an administrator, click Continue. Otherwise, enter an administrator password, and
then click OK.
Windows Update displays your selected settings.
CLOSE the Windows Update window.
Switching Quickly Among Users
Fast User Switching makes it possible for multiple people to be logged on to their
user accounts on a single computer at the same time. For example, if you want to
read your e-mail or access a file stored in your Documents folder, but another person
has been working on the computer you want to use, you can log on to your account
without requiring that the other person close the programs and files she or he is
working with. Fast User Switching was an optional feature in Windows XP but is
always on in Windows Vista.
To log on to your user account while another account is active:
1. On the Start menu, click the Shut Down Options button, and click Switch User.
Userr.
The Welcome screen appears.
2. Click the user account you want to log on to, and enter the password if one is
required.
Multiple user accounts can be logged on to a computer at one time without interfering with the activities of each other. If you want files to be available to all user accounts,
store them in the Public folders rather than the folders within your user profile.
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Ending a Computing Session
If you are going to stop working with your computer for any length of time, you
can safeguard your information and save power in a number of ways:
If you want to prevent passersby from seeing what you’re working, you can lock the
computer, which displays the Welcome screen and requires that you log on to your
account to resume. Locking is most effective when your user account is protected
by a password; otherwise anyone can click your user account picture to unlock the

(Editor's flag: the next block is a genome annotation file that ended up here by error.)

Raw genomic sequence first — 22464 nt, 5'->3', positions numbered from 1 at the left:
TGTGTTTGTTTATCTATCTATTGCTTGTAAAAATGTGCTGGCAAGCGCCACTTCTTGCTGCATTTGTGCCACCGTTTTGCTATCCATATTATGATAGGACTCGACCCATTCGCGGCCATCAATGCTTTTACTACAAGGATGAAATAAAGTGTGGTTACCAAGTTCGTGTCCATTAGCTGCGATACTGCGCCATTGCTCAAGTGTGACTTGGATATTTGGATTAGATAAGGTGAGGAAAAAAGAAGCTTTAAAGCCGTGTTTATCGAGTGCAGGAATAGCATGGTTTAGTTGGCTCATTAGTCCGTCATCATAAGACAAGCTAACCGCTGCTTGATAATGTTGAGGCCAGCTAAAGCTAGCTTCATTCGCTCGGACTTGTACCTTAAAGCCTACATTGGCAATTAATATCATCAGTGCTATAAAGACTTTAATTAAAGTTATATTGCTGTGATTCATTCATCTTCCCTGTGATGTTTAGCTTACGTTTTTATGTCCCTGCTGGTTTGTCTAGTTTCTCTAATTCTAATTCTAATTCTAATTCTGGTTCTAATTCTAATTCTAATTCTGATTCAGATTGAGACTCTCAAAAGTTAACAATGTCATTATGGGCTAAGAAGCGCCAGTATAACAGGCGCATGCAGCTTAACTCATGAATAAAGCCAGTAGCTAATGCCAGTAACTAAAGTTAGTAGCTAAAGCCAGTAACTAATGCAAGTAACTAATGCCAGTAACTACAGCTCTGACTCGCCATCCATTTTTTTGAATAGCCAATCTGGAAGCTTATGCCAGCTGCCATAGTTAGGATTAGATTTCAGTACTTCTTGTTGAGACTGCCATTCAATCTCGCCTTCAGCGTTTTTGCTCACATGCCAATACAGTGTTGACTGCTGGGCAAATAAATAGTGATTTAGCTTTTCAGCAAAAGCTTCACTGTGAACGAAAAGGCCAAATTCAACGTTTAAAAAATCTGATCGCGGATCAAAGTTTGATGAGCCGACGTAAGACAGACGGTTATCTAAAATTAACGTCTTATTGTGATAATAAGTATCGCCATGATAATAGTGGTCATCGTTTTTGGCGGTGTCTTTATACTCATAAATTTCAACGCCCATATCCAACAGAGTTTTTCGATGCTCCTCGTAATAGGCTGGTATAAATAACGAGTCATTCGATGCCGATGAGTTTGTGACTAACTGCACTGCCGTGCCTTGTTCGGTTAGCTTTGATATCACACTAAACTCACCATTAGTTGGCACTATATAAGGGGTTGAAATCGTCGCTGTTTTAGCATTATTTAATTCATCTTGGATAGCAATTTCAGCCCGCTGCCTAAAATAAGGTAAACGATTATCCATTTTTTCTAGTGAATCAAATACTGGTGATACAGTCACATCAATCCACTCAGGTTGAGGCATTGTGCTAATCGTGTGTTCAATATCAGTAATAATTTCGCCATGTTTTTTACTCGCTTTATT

computer and access your information.
You can have Windows lock itself by configuring a screen saver to start after a
designated period of time and to display the logon screen when you resume your
computing session.
See Also For information about configuring a screen saver, see “Selecting and Managing
a Screen Saver” in Chapter 4, “Personalizing Windows Vista.”
If you’re finished working on a computer that you share with other people, you can
end your Windows Vista session (but not affect other users’ sessions) by logging off.
You must save your files and shut down all running programs before you log off; if
you don’t, Windows Vista will close any open windows, losing unsaved data in the
process.
If you’re going to be away from your computer, conserve power and protect
your work by putting your computer into Sleep mode. This is one of the best features of Windows Vista—you simply click the Sleep button and within seconds,
Windows Vista saves any open files, records their state and the state of any running programs in memory and on your hard disk, and then puts your computer
into a power-saving mode. When you “wake” the computer, usually by pressing
the Enter key or the power button, Windows Vista needs only a few seconds to
restore your previous computer session exactly as it was when you left it. Now